Inherit the Stars by Tessa Elwood

Inherit the Stars is both an excellent and a frustrating read. Layered, nuanced storytelling and a really nicely understated love story are offset by sparse, spartan writing and complete lack of world building. The author doesn’t pander to the audience but you have to read *really close* to understand what’s going on – and more often then not, between the lines. It’s a dialogue heavy book where the dialogue is a minefield of unspoken emotion – and if you miss one sentence (sometimes one word), you’ll be lost at what is going on, who is doing what, even who is actually talking (there are very few (if any) ‘she said’ or “he said” at all). The story doesn’t even flow chronologically and randomly jumps into the past and then back into the present.

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Story: Asa is the third daughter of the head of a multi-planet space system: one with a large problem. They’ve created a new energy source but at the same time unleashed a horrifying virus that has destroyed nearly all their food supplies. The Eldest daughter, Wren, is in a coma after saving Asa during a riot. Middle Sis Em is thus required to make a marriage of expediency to bring relief to the planet in exchange for the schematics of the energy source. When Asa worries her father will let Wren die in order to clear the path of succession for the marriage, she takes it upon herself to take her sister’s place and throw out her father’s carefully constructed plans to save their system of planets. All to save Wren.

First and foremost, understand that the lack of worldbuilding makes this a very confusing book. Why is Asa so obsessed with sister Wren? What is her relationship with middle sister Em? How is the planetary systems set up, with whom do they interact, what technology do they use, how do they live? Add in questions about how the tech stuff works and why (they come very close to being deus ex machina drivel) and it made for a muddled mess. It’s hard to love a book that forces a reader to constantly stop and say, “HUH?” because of random scene shifts, different dialogues all in the same paragraph, and a LOT of unspoken nuances that are very hard to read. This sort of nebulousness works in, e.g., the Japanese language but fails miserably in English. About half way through, I gave up and stopped rereading to try to figure out passages and just plowed on blindly.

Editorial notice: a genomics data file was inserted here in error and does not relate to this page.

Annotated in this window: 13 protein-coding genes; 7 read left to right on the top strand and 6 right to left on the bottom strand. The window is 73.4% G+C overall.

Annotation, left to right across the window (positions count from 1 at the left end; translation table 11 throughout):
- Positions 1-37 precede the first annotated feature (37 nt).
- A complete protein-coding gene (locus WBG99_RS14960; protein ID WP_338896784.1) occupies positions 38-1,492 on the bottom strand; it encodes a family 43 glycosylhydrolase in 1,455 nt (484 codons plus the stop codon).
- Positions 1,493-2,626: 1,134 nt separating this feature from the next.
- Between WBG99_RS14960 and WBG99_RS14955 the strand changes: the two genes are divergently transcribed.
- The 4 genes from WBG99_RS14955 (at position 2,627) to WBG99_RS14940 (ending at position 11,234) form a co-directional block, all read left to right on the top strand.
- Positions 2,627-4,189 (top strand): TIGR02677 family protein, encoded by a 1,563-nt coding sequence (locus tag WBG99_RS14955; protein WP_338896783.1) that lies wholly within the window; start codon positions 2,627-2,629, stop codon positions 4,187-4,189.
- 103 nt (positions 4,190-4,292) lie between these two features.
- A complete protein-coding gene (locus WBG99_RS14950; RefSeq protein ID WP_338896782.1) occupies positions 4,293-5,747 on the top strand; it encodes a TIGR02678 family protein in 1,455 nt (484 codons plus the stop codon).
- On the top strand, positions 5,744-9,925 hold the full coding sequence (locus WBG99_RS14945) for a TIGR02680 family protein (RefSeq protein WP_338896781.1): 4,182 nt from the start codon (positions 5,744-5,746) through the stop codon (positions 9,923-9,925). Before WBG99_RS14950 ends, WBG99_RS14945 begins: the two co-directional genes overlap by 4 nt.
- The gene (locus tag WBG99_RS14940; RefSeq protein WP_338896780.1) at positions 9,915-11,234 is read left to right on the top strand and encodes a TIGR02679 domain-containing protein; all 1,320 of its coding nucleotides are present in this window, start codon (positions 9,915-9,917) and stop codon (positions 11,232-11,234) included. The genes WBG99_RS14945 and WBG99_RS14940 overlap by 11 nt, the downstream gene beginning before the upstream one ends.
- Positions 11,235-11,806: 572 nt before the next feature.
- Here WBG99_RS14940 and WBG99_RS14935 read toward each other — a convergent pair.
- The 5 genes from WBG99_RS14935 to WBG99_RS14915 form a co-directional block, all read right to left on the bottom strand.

That said, I did enjoy Inherit The Stars, when I didn’t want to throw it against the wall in frustration. It wasn’t for the characters: Asa was your typical “rush out and do impulsive acts constantly that should get everyone killed but doesn’t” and pretty wishy washy bland. Every other character was so ill defined as to be ciphers. That lack of definition really hurt the story – it made so many of Asa’s actions indecipherable and inexplicable. Ebony skinned love interest Eagle fails to ignite; we have a tortured/tormented soul but of course he falls for the girl doing all the idiot things that get them in trouble. Naturally, his heavy scarred face doesn’t phase her and she falls madly in love with him immediately as well. I didn’t buy it. I wish the author had been content to let them have an interest without the “I love you” vocalizations that punctuate the end of the story. Add in ‘big misunderstandings’ and yeah, cliche territory in the YA genre.

There is a short 12 page or so short story (Inherit the Stars: Reprieve) that is written very differently than the book. I believe it is supposed to give us more about comatose older sis Wren – but I didn’t find anything interesting in there. Suprisingly enough, I am curious enough to continue the series if there is a sequel. Reviewed from an advance reader copy provided by the publisher.

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